It's obvious that kangaroos and camels could be an issue on the road, but wombats? Oh yes! Wombats grow to about a meter long and weigh between 20 and 35 kg, and they're all muscle. You do not want to hit one on a motorcycle, although what a wombat would be doing on a motorcycle I have no idea.

You can catch up on the wombat gossip here:

We made the most of the tail wind and rode on, past the tourist lookouts on the cliffs, and into Border Village, where we found Rooey...

I know there are some big 'roos out there,
but this is ridiculous.

Lunch and fuel were consumed, and a waitress made to blush, and it was time to go again. We were making good time.

Back on the road we came across a motorcyclist's nightmare sign...

Motorcyclists nightmare.

Ninety miles in a straight line, at 110 kph. That's one and a half hours riding non stop in a straight line. Yeah right! Like that's going to happen. Apparently some motorcyclists and drivers exceed the sped limit on this stretch of road, not that we would ever do that of course.

We had been making good time. An early start, the tail wind, and short stops all combined to have us further down the road that we expected. We also picked up a couple of hours with the time change at the WA border so we cancelled our room at Caiguna and pushed on to Balladonia.

With just over 1,000 kilometres under our wheels we parked the bikes at our luxurious, five star accommodation in downtown Balladonia. Well, the room had a TV at least.

The average was up a tiny bit.
Must have been the tailwind.

We were now only 950 kilometers from home.

We enjoyed our meal at the bar, that was served by another traveler, a young lady from Sweeden. She must have been here for a while because she'd picked up an Aussie accent.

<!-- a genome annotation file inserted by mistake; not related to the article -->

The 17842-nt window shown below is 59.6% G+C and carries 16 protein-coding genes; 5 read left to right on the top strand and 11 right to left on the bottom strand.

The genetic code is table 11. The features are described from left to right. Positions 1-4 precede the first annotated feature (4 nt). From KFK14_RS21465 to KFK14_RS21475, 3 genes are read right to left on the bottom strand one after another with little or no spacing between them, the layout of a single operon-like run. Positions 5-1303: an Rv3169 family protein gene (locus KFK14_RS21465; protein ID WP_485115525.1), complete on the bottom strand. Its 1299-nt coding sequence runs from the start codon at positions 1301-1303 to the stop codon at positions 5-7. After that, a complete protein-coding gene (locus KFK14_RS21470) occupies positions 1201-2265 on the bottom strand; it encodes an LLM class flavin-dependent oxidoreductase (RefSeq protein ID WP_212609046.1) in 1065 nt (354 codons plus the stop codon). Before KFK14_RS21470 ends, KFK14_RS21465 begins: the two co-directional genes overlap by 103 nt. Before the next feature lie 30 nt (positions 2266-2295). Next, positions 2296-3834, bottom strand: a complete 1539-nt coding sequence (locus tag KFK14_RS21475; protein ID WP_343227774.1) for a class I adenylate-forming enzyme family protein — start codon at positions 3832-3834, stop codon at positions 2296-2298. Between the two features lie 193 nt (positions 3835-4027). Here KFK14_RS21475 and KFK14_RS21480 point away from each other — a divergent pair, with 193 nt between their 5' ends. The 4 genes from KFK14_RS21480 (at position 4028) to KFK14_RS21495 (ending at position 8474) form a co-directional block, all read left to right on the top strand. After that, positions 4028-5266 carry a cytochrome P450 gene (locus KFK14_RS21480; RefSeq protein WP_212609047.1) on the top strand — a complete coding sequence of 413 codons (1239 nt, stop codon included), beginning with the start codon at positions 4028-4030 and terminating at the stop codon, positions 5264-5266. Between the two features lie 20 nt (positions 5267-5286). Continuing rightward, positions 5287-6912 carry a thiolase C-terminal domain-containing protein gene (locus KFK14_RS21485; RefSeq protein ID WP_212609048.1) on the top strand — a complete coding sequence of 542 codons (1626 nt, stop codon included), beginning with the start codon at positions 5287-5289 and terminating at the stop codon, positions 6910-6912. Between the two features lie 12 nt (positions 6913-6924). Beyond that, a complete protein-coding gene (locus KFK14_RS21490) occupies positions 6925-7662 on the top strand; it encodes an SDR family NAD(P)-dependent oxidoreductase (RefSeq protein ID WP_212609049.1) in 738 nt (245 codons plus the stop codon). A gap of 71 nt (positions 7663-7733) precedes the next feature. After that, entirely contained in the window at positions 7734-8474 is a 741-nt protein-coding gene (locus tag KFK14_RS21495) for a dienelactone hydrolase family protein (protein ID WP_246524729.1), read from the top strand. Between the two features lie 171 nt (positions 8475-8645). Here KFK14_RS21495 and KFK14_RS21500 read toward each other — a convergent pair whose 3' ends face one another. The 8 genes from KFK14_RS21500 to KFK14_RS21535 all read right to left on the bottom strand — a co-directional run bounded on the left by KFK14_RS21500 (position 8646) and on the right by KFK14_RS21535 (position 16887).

Over dinner I told the boys I was going to leave early in the morning. It gets light here at a quarter to five, so I'd like to be on the road by six at the latest. If they wanted to ride with me, that would be great. If they wanted a late start, that was fine too, but I'll be on the road.

We'll see what happens.

Tuesday, 11 November 2014

It's time to start the long haul home. Adelaide to Ceduna.


The bonus leaving Adelaide this morning was the fact that being a weekend, there was no peak hour traffic. We only had eight hundred kilometers to cover today so we did the logical thing and took a detour through the Clare Valley, just to add a few more ks.

The Clare Valley is a part of South Australia's wonderful wine growing region, and riding through little towns along the way we saw lots of signs pointing out some well known wineries, such as Jim Barry, Knappstein, Taylor's, Leasingham, and a whole lot more. I reckon a taxi and a couple of days here could add up to a good time. Unfortunately riding and sampling wine don't make a good combination, and we had nowhere to carry any bottles we might buy, so we rode straight through. 

I love the old buildings found throughout these towns. Some are still in use and well maintained, while others need a little love to be bought back to their former glory.

Unfortunately once we were out of the Clare Valley the soothing green vegetation was gone. The trees and vines were replaced with huge, golden wheat fields.

And the flowing road that rolled up and down hills turned into looooooooooong, arrow straight roads disappearing into the distance. This would be our world for the next three days, riding under a very big sky with only sightings of the odd lizard or snake to break the monotony.